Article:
Lastly, the book is written with such vitriol it barely refrains from profanity. That All Shall Be Saved reads more like a series of blog posts than a book. The author comes across as a tragic figure, struggling with bipolar disorder or some sort of serious mental illness.
One may describe reading the book’s torturous 200 pages of streaming insults and schoolyard “arguments” as a form of intellectual masochism.
Whatever was really going on in Hart’s mind when he wrote the book, the character he plays is a bitter man who probably could not get along with anyone for eternity.
One who reads the book cannot help but feel sorry for its author. There is something very wrong with the man and he needs emotional support.
After surveying these and other reviews of the same ilk, one might conclude that That All Shall Be Saved is little more than a nasty diatribe. That would be a serious error. The reviewers have grossly misrepresented the nature and intent of the book’s polemic. Make no mistake. Hart’s polemic is fierce, trenchant, acerbic, impassioned—but it is directed not against individuals (though Augustine, Aquinas, and Calvin each have their visits to the woodshed) but against a life-destroying distortion of the gospel. If eternal perdition is a moral and theological abomination, then it demands righteous denunciation. As Jason Micheli writes in his Christian Century review: “As much as the prophets, Hart thunders against the corrosive effects of Christianities rendered cruel through their incoherence.”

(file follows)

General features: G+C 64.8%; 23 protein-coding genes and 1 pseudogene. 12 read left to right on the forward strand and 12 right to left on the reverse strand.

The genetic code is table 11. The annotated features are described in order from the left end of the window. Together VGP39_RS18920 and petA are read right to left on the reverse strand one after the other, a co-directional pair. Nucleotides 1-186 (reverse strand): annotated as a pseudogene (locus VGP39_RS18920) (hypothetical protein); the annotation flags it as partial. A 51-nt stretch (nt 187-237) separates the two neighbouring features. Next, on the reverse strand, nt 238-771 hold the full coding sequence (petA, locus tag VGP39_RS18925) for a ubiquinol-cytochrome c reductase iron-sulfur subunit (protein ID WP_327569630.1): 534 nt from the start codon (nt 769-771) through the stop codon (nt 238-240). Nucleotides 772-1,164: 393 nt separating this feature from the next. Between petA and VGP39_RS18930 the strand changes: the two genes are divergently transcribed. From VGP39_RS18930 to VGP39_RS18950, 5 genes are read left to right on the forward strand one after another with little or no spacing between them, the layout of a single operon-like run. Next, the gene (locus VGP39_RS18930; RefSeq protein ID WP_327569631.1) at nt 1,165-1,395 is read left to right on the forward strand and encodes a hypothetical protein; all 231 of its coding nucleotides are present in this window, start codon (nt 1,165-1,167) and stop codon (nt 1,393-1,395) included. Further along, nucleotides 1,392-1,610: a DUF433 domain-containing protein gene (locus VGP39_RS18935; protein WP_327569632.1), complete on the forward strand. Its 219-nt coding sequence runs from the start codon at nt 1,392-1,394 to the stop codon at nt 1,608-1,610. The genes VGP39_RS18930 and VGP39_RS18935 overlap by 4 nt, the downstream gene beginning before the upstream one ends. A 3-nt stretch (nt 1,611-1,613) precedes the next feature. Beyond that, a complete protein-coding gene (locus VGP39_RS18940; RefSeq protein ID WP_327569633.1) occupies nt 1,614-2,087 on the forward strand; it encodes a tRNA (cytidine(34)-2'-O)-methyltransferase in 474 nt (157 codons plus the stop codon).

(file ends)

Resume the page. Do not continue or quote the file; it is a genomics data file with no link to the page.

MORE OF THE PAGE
It is not my intention in this article to defend all of David’s rhetorical choices. In my small circle of theological friends, we have long bemoaned (while guiltily delighting in) his apodictic and combative style and have worried that it needlessly detracts from the substance of his thought. But, we finally concluded, David is David. To demand that he become a polite academic would effectively silence him. Like it or not, approve of it or not, David will always be a pugnacious controversialist and practitioner of the “Chicago way.”